Community and Selkirk College Nursing Program student volunteers were dressed up as critical patients for a mass casualty simulation.

Community and Selkirk College Nursing Program student volunteers were dressed up as critical patients for a mass casualty simulation.

Ultra-real ‘Code Orange’ staged at Nelson hospital

Kootenay Lake Hospital recently staged a ‘Code Orange’ simulation to practice their response to major medical incidents in the area.



Kootenay Lake Hospital Emergency Department recently staged a ‘Code Orange’ simulation to practice their response to major medical incidents in the area.

The term ‘Code Orange’ is designated to any medical emergency with multiple casualties that requires additional resources and assistance from the hospital and region. Emergency medical staff, administrators, police, fire and ambulance were all invited to see how the new emergency department responds to mass casualty incidents.

Community and Selkirk College nursing program volunteers arrived at the emergency department with injuries to test the system and enable the hospital to practice its Code Orange response. Supported by Tascmet Clinical FX, a company that provides training support for mass casualty and other types of emergency situations, simulated patients who arrived were wearing make-up with realistic mock injuries.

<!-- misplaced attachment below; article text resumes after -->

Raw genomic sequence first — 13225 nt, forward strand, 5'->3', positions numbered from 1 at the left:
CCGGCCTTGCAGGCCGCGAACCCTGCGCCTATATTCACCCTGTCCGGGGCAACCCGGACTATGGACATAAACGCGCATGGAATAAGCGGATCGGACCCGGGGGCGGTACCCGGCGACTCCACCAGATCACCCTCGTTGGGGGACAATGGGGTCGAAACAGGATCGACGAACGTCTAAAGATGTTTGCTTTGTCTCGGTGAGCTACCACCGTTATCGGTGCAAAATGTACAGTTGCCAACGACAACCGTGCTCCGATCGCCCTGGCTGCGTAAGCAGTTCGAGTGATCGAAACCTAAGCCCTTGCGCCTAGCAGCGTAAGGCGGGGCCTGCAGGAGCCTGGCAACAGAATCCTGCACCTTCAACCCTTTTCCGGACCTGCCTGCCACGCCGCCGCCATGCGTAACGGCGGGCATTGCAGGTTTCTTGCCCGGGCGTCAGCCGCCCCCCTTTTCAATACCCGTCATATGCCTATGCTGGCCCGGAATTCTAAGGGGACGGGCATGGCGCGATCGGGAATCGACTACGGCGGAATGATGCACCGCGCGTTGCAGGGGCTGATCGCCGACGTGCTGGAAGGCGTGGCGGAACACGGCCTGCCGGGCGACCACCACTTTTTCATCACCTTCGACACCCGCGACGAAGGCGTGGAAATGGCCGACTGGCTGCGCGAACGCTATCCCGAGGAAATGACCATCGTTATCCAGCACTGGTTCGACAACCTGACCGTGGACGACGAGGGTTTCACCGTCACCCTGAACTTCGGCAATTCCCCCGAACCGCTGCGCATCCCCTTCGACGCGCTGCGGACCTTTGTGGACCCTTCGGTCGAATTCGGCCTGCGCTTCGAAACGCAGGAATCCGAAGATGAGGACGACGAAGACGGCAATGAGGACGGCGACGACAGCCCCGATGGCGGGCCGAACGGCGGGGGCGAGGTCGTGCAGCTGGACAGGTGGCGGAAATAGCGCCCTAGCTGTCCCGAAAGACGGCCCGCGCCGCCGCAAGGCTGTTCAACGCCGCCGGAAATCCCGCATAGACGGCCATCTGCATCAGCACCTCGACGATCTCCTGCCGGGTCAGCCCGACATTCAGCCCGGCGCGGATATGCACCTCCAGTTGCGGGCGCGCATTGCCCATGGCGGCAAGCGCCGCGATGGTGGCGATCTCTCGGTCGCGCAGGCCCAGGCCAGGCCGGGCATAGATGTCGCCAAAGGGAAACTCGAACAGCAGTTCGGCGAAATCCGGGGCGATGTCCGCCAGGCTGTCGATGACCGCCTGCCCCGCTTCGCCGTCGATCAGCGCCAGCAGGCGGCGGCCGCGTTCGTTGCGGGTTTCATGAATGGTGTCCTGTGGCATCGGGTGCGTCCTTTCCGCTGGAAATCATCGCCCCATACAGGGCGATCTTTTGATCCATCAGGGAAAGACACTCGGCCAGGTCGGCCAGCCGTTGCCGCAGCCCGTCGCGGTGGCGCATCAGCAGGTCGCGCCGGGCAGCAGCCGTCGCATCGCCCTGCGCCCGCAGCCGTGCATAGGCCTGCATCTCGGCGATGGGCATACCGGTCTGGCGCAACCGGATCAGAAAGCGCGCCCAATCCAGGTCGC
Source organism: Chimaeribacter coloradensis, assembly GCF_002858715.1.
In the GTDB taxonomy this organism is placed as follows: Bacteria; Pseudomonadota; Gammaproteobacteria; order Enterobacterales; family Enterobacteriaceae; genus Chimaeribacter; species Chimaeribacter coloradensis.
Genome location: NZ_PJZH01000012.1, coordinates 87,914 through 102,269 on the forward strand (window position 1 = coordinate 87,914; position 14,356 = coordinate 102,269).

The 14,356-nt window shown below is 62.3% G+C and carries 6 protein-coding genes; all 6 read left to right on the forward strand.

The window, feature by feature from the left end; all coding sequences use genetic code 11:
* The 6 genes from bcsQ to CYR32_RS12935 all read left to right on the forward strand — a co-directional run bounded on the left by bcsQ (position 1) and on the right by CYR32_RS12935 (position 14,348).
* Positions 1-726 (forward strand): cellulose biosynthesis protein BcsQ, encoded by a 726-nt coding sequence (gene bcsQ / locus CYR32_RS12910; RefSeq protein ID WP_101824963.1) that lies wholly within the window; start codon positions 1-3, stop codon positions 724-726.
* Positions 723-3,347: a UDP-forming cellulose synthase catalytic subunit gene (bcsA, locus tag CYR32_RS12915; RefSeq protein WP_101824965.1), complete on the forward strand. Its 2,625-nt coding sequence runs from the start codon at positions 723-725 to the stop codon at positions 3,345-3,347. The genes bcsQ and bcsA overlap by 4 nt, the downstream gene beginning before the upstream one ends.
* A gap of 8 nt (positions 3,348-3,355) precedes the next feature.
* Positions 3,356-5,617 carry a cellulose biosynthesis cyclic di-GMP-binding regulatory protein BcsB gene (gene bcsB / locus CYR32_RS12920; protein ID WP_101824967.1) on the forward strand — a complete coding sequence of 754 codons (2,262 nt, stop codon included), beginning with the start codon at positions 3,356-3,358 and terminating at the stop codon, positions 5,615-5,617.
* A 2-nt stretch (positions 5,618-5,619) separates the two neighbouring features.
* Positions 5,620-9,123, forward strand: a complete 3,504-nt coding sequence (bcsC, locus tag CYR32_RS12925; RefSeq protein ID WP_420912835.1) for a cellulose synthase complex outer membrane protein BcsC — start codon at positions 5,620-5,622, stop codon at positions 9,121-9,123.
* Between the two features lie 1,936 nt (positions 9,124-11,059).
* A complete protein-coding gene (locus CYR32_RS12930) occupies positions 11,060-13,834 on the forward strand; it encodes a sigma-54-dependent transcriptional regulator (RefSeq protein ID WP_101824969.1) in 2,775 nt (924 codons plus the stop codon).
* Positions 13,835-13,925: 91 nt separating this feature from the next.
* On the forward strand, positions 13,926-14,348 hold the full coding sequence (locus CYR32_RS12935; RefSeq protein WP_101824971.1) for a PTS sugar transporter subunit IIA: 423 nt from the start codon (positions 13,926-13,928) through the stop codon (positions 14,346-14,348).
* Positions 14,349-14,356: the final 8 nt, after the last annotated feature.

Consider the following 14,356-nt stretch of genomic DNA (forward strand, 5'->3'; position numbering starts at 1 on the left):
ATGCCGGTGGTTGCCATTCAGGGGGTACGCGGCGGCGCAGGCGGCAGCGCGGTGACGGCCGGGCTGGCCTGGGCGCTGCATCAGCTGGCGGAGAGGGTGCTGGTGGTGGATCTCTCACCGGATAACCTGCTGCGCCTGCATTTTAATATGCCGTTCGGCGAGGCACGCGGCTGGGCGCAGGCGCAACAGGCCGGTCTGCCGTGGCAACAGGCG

“Their injuries were so realistic, in fact, that we had to inform members of the public that we were running a simulation on the day and not to worry,” said KLH emergency physician Dr. Nicolas Sparrow.

The ‘Code Orange’ drill went well and gave emergency staff at Kootenay Lake Hospital and local emergency service partners an opportunity to work together in a challenging realistic mass casualty simulation to practice their response to such incidents and to identify areas for potential improvement.

“The emergency department at Kootenay Lake Hospital is continuing to review our response to major incidents with the goal of maintaining a high level of preparedness for these situations. A big thank you to all those from the community and emergency services who took part in the ‘Code Orange’ practice,” said Dr. Sparrow.